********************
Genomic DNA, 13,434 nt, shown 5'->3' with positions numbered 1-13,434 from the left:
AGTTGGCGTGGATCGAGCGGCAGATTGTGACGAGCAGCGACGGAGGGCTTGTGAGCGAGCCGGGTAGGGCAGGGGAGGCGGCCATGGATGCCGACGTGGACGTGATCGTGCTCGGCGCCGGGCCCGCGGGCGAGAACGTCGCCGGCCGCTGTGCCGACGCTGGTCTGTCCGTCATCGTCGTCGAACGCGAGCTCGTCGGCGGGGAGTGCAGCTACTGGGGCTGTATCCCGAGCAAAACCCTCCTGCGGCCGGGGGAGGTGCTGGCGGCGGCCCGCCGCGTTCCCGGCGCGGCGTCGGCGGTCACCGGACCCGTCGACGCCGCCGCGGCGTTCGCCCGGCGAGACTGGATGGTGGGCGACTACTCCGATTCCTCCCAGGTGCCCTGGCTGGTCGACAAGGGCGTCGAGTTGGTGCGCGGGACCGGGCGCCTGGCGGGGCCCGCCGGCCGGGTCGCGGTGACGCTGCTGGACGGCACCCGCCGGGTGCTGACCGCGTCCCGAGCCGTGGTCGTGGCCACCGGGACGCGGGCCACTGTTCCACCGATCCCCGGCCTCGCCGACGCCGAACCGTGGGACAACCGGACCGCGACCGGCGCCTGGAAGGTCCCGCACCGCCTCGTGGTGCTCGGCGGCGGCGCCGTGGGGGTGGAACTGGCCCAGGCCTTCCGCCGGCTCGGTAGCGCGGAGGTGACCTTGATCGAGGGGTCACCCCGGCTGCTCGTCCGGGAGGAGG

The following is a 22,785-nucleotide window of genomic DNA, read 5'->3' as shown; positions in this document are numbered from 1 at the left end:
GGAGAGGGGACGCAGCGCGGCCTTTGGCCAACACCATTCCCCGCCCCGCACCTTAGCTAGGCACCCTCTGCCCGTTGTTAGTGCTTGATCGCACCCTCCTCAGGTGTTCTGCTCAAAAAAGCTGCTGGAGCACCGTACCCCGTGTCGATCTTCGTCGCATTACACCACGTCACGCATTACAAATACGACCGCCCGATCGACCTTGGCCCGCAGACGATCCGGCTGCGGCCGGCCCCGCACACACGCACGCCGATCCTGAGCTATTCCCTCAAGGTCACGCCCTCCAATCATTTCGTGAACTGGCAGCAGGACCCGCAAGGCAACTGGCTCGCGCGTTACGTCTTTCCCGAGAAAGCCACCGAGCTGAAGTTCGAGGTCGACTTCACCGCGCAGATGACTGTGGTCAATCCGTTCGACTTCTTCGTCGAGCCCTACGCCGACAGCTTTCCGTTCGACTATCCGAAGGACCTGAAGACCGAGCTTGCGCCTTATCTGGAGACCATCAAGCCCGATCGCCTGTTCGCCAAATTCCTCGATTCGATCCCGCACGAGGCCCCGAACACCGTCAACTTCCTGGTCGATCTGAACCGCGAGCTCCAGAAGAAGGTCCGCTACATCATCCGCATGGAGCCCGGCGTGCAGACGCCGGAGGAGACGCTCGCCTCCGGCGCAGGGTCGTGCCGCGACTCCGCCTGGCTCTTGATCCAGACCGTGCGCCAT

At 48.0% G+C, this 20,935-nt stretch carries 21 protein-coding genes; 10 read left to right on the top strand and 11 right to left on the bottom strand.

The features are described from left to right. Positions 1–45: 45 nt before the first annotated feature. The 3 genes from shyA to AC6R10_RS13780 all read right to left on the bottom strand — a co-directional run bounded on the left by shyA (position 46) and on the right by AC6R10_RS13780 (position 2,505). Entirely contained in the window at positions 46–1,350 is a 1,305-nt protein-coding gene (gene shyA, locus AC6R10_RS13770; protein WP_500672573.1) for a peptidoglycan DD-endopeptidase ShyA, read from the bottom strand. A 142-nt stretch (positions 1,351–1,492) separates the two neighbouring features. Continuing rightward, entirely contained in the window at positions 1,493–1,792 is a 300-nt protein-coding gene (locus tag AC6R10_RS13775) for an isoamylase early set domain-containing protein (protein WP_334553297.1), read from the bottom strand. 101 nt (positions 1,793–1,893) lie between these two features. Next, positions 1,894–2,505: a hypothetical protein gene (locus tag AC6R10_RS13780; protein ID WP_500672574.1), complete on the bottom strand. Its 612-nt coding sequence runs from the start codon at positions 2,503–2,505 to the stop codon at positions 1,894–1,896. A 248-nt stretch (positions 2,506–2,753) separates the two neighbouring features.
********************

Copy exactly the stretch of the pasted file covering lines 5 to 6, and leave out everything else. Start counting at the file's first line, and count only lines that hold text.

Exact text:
At 48.0% G+C, this 20,935-nt stretch carries 21 protein-coding genes; 10 read left to right on the top strand and 11 right to left on the bottom strand.

The features are described from left to right. Positions 1–45: 45 nt before the first annotated feature. The 3 genes from shyA to AC6R10_RS13780 all read right to left on the bottom strand — a co-directional run bounded on the left by shyA (position 46) and on the right by AC6R10_RS13780 (position 2,505). Entirely contained in the window at positions 46–1,350 is a 1,305-nt protein-coding gene (gene shyA, locus AC6R10_RS13770; protein WP_500672573.1) for a peptidoglycan DD-endopeptidase ShyA, read from the bottom strand. A 142-nt stretch (positions 1,351–1,492) separates the two neighbouring features. Continuing rightward, entirely contained in the window at positions 1,493–1,792 is a 300-nt protein-coding gene (locus tag AC6R10_RS13775) for an isoamylase early set domain-containing protein (protein WP_334553297.1), read from the bottom strand. 101 nt (positions 1,793–1,893) lie between these two features. Next, positions 1,894–2,505: a hypothetical protein gene (locus tag AC6R10_RS13780; protein ID WP_500672574.1), complete on the bottom strand. Its 612-nt coding sequence runs from the start codon at positions 2,503–2,505 to the stop codon at positions 1,894–1,896. A 248-nt stretch (positions 2,506–2,753) separates the two neighbouring features.